As we enter middle age, our sleep becomes more fragmented and less deep. We waken more easily with noise, and it takes longer to fall back to sleep.
For 12 basic hints to help you sleep better, Harvard has published this excellent list that can be a big help. And here are some highlights from a recently published interview by Harvard Medical School neuroscientist and sleep researcher, Dr. Orfeu Marcello Buxton.
Won’t alcohol help me fall asleep?
If you have problems with insomnia, alcohol could make the problem worse. A drink in the evening might allow you to fall asleep easier, but for most people this comes at a price—your sleep will be lighter, and more disrupted. Any long-term sleep deficit will not be improved. If you snore, or have sleep apnea, all that will be worse after alcohol.
Alcohol blocks our brain from reaching the deepest levels of sleep, and blocks the normal release of growth hormone that occurs in the early part of the night. This hormone release helps our bodies in many ways, working to maintain our skin elasticity, our bone strength, and even helps us keep our weight under control (sleep-deprived people have a harder time losing weight).
Are naps a good way to make up for sleep deficit?
Mid-afternoon siestas were once an accepted custom in many cultures, but as life and business becomes more demanding, many people think siestas or naps are unacceptable. That is unfortunate, however, as naps can be physiologically very beneficial.
The general rule is that if you have trouble falling asleep or staying asleep at nighttime, you should try to avoid daytime naps (especially after mid-afternoon), as they might make your nighttime problem worse. But if you sleep reasonably well at night and you feel the need for a nap, do it! It is healthy and can recharge your performance and mood for hours. Just keep naps under 20 to 30 minutes; otherwise you may wake up feeling sleepier, since you entered a deeper stage of sleep from which it is harder to become alert.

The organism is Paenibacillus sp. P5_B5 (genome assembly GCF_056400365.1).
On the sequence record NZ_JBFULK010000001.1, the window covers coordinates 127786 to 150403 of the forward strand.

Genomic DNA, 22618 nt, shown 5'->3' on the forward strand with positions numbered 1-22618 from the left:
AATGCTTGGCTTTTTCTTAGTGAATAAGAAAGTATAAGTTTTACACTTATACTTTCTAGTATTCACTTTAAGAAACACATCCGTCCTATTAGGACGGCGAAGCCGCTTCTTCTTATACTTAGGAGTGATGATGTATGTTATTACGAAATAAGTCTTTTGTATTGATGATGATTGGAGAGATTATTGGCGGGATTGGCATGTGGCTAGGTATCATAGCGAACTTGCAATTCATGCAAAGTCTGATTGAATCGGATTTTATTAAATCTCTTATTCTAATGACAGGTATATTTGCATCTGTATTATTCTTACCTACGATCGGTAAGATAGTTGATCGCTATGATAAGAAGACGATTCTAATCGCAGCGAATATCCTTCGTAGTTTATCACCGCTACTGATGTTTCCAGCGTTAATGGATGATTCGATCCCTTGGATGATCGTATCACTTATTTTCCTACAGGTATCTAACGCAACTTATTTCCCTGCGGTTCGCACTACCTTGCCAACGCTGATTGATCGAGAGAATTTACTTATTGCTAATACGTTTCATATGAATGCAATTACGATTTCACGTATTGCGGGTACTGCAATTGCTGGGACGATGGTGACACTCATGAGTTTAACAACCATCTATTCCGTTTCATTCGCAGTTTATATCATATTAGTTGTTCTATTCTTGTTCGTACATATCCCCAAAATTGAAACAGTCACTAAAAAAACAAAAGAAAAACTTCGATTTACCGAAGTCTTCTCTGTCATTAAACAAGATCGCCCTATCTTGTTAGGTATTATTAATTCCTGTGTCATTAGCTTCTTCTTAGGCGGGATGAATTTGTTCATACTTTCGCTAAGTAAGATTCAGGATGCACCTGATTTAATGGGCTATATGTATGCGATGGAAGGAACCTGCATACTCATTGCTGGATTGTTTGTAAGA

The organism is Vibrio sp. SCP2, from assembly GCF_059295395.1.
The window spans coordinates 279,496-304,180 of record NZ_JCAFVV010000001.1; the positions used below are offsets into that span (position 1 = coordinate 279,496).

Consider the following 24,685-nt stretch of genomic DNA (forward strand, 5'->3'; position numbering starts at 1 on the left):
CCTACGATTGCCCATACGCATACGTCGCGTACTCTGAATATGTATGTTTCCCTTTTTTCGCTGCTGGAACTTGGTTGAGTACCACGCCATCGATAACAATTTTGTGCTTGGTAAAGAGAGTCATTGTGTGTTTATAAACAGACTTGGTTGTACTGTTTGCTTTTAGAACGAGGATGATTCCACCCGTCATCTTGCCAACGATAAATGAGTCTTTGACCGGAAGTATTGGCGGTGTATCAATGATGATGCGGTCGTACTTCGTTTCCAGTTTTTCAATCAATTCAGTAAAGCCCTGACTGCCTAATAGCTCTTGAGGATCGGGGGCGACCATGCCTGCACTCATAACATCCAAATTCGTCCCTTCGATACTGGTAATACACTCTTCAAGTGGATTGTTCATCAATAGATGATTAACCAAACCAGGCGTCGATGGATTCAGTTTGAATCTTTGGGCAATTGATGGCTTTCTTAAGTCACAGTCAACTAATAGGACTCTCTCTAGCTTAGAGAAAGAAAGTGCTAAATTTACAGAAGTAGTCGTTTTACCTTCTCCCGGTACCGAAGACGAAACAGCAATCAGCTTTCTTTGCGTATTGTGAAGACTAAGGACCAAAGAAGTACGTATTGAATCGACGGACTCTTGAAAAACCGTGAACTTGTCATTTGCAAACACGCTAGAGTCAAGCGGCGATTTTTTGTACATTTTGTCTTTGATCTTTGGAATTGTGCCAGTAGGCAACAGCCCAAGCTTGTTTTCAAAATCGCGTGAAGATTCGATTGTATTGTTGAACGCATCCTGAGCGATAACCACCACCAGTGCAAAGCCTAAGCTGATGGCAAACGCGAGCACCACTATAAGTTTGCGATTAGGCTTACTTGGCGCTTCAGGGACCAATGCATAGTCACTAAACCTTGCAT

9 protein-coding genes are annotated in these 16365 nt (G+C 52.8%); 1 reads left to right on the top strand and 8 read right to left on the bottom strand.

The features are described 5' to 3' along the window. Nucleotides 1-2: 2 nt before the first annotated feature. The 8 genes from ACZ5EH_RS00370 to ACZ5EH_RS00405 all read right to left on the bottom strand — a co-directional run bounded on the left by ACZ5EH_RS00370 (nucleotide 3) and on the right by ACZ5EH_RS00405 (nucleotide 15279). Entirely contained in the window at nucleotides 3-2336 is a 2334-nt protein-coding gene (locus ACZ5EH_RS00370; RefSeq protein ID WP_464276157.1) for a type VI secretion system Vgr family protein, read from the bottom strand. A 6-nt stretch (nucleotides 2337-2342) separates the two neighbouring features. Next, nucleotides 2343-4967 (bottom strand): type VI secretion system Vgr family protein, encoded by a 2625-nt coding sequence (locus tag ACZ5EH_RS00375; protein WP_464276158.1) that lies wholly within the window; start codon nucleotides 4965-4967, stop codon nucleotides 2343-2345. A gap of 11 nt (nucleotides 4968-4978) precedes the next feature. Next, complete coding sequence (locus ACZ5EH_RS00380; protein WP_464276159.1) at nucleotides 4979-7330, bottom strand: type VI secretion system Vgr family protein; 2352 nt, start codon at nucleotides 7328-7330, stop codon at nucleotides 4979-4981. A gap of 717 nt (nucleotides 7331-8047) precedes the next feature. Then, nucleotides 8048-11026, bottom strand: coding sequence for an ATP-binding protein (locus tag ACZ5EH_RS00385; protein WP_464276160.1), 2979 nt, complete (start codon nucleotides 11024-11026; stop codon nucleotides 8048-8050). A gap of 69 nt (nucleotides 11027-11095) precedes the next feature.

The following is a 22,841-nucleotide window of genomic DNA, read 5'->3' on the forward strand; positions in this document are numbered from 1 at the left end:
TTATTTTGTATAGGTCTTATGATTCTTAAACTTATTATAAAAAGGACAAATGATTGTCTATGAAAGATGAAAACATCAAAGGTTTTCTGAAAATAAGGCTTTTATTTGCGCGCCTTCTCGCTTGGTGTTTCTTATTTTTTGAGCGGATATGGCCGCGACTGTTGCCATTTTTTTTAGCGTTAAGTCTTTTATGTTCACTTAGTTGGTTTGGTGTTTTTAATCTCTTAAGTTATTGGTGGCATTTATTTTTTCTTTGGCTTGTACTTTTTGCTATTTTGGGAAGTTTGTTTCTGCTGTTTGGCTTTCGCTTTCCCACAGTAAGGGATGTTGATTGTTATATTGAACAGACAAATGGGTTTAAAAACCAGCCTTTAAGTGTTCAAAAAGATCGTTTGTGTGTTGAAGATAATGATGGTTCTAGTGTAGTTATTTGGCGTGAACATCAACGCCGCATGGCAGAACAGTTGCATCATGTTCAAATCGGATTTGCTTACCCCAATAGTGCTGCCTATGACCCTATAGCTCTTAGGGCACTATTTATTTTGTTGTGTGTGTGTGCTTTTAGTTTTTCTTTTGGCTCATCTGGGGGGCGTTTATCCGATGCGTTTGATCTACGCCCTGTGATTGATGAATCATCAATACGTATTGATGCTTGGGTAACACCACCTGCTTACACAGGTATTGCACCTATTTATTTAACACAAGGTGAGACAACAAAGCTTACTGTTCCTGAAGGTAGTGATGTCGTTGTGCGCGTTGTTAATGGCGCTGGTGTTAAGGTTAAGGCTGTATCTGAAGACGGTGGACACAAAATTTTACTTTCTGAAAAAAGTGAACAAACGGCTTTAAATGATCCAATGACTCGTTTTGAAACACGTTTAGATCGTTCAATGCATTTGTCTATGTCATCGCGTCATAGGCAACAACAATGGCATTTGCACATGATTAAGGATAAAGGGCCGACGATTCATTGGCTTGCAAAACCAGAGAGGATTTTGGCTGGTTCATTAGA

What about if I wake up for hours in the middle of the night?
This is a difficult and common situation, and some people find they fall into a pattern of “segmented sleep”, meaning they sleep for a few hours, then stay awake for an hour or more, then go back to sleep. But before the invention of artificial lights, in many cultures it was common for people to have two sleep periods. The first sleep began soon after sunset, followed by an awake interval of several hours, then a second sleep period that ended around sunrise. It may be, for you now, a segmented sleep at night is acceptable if you are not sleep-deprived during the daytime.
Computers and sleep?
Computer screens, tablets, and many phones emit a blue-tinged light, which directly impairs our body’s circadian clock and ability to sleep. See the link below for more information.
But if you want to use devices within an hour or two of sleep (or if you are exposed to lots of fluorescent light at home) and you have insomnia, although it sounds strange, you might try wearing amber sunglasses for a couple hours before bedtime.
Or, you might try a new computer application (free) f.lux, that changes the color of your monitor to a more sleep inducing color at night. Some people have reported success with this method.
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